Darya has a wonderful blog and I especially like her Middle-Eastern recipes as they are so new to me and always delicious. Last year she posted a recipe for Iraqi date cookies that I put on my list of recipes to try. I wish I had tried them sooner, because they are awesome. They are fragrant with great flavor and texture and what is even better, they are not very sweet at all because all the sweetness comes from the date filling. The dough is easy to make and easy to handle, so I will definitely make these again. Merci, Darya!
Use good quality dates for this such as medjool dates, as that will make all of the difference.
Did you notice the beautiful serving bowl? It was made by my friend and ceramics artist Odette.
Makes 24 cookies
For the dough
1/2 tsp dry yeast
2 tsp sugar
160 ml (2/3 cup) lukewarm water
375 grams (2 1/2 cups) flour
1/4 tsp salt
1/2 tsp ground cardamom
1/2 tsp ground aniseed
1/2 tsp whole nigella seeds
1/4 tsp ground cinnamon
160 ml (3/4 cup) sunflower or grapeseed oil
For the filling
450 grams (1 lb) pitted medjool dates (about 500 grams/1.1 lbs gross weight)
60 ml (1/4 cup) water
1 tsp cacao powder
1/2 tsp ground cinnamon
1/2 tsp ground cardamom
1/2 tsp whole aniseeds (I used ground aniseed)
2 Tbsp sesame seeds, toasted
1 tsp orange blossom water
1 sachet powdered saffron (or 3 threads, toasted until brittle, and then ground with a pestle and mortar)
1 egg yolk
Combine dry yeast with lukewarm water and sugar in a bowl and stir to mix.
Combine the flour with the spices.
Whisk to mix.
Put the spiced flour in the food processor together with the oil.
Process until it comes together.
Add the water and yeast mixture.
Process until well mixed.
Place the dough in a bowl and cover. Allow to rest for an hour. Due to the small amount of yeast, it won’t rise very much.
Meanwhile, prepare the date filling. Pit the dates and chop them roughly.
Put the dates in a saucepan with 60 ml of water. Cook over low heat, stirring…
…until the dates have turned into a thick puree.
Toast the sesame seeds.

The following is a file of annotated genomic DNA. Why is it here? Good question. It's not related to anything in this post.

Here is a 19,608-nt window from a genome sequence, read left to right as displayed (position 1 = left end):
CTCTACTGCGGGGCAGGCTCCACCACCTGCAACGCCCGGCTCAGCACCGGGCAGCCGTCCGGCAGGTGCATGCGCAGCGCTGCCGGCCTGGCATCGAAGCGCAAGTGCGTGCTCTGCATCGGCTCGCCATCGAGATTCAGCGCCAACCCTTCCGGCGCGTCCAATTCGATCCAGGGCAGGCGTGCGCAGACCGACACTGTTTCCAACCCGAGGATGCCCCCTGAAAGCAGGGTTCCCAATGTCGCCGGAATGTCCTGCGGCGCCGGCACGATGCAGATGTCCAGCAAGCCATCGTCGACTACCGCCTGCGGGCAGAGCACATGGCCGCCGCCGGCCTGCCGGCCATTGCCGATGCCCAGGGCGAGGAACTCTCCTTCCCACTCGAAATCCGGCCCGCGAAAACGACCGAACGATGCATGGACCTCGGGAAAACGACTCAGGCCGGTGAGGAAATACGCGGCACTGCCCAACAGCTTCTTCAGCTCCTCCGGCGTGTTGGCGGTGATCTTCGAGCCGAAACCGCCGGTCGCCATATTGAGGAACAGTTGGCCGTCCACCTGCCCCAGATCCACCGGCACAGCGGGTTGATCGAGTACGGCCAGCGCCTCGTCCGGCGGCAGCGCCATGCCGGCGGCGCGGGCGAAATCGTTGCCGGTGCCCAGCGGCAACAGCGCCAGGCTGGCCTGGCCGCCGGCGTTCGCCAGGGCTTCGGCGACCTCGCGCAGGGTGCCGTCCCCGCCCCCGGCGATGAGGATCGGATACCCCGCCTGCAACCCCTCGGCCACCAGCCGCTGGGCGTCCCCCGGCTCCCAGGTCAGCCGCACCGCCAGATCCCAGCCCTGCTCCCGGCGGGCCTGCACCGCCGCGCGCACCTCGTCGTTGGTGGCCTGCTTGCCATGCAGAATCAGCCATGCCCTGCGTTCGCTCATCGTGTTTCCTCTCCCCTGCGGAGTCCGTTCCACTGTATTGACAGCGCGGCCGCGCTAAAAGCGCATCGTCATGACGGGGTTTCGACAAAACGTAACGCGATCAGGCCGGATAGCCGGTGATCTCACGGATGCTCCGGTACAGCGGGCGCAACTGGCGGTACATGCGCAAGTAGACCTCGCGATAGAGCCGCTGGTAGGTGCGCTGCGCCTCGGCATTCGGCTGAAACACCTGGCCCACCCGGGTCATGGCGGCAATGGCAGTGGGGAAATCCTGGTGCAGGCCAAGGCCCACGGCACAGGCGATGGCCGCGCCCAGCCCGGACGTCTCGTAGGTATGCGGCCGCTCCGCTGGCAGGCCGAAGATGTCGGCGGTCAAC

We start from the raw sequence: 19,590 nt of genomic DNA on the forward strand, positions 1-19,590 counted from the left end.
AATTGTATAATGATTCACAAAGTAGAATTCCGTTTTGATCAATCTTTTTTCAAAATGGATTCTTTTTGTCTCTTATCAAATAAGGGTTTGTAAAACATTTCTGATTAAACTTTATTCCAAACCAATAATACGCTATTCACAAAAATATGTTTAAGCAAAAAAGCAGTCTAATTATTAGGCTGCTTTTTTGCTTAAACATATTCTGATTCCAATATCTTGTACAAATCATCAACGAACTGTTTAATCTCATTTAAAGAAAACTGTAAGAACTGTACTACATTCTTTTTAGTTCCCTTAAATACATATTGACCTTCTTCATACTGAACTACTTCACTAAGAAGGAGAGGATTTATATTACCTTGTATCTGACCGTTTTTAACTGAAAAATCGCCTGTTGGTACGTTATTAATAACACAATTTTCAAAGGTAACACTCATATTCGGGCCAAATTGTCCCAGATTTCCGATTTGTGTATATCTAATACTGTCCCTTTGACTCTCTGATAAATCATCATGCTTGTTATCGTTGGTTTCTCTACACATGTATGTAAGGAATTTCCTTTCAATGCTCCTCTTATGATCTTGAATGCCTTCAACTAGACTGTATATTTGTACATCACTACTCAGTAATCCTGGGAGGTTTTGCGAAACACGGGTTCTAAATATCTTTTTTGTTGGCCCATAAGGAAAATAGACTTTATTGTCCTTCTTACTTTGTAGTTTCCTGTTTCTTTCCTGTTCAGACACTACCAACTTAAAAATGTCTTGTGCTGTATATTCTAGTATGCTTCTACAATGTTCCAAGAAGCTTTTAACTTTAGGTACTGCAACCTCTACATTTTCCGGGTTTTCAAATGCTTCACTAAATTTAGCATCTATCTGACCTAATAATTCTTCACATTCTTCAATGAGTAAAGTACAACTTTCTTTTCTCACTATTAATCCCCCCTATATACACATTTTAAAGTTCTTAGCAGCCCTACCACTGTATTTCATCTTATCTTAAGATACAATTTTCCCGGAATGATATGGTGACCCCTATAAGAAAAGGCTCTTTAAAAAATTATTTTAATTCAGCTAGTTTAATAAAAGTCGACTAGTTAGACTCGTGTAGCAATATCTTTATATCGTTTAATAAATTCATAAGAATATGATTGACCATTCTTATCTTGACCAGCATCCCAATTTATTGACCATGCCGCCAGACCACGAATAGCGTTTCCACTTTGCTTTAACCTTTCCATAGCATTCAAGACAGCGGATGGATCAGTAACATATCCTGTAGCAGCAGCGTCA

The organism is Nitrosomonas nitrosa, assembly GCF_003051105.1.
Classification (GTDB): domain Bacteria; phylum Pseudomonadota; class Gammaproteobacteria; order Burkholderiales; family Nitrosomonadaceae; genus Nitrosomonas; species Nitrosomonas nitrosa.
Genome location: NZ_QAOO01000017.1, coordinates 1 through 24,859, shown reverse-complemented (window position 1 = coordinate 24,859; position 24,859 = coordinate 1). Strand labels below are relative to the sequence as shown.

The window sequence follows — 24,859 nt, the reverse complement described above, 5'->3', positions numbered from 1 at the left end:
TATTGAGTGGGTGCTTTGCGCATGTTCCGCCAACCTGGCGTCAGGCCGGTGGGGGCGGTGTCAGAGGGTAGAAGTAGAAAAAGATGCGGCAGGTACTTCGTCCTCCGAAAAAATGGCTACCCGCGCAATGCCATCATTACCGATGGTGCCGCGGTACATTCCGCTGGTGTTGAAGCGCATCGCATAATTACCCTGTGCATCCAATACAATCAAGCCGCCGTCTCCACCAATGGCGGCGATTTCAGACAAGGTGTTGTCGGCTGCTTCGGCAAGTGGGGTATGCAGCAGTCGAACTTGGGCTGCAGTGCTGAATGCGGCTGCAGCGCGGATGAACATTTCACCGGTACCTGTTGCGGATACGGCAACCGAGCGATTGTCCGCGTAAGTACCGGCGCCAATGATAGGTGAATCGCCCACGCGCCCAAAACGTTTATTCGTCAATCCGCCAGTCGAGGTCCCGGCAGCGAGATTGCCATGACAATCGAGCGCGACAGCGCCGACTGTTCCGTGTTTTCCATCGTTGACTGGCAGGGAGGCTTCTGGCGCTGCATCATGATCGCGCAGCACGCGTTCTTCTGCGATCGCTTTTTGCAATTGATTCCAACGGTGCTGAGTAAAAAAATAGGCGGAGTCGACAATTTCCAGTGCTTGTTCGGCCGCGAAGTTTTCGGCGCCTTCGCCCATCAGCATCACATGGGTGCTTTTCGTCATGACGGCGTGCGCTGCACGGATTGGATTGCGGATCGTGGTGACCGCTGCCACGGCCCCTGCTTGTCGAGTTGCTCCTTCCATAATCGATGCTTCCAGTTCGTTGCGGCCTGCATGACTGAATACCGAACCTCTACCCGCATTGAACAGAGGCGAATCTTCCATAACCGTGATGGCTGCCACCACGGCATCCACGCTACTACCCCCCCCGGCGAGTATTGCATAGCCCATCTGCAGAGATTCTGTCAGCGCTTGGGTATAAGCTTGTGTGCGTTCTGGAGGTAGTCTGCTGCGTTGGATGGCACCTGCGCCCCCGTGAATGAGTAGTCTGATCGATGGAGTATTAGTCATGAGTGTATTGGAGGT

Add the sesame seeds and spices to the dates.
Stir to mix.
Combine the egg yolk and saffron powder in a small bowl.
Stir to mix and allow to rest while you shape the cookies.
Divide the dough and the filling into two equal portions. Take the first half of the dough and roll it out on a floured work surface to a rectangle of about 30 * 20 cm (12 * 8 inches). To roll out dough into a rectangular shape, make sure to roll out also on the diagonal.
Cover two thirds of the dough with the first half of the date filling, leaving one third and a small border bare.
First fold the bare dough over the filling.
Next fold in the other flap.
Cut this into 12 cookies of 2.5 cm (1 inch) wide. Repeat with the other half of the dough and the other half of the date filling.
Preheat the oven to 200C/400F. Arrange the cookies on a baking sheet covered with oven paper. Brush the tops of the cookies with the egg yolk mixture. (Darya says to bake them for a bit first, but I thought it was easier this way.)
Keep going until you have glazed all of them.
Bake for 30 to 40 minutes at 200C/400F (30 minutes for fan forced, 40 minutes without fan) or until they are nicely browned.
Serve warm or at room temperature. I don’t know if they will keep, because they were all finished the same day.
I served the cookies for dessert at the end of a dinner party. It is probably not very Iraqi to have wine with them, but the Italian Verduzzo passito (from withered grapes) was an outstanding pairing. I think most passito-wines will work very well.
Rabbit in piquant sauce is a great Italian dish that can be prepared either sous-vide or on the stovetop. The piquant sauce with tomatoes, vinegar, garlic, anchovy, rosemary, capers, and parsley is delicious and has great depth of flavor.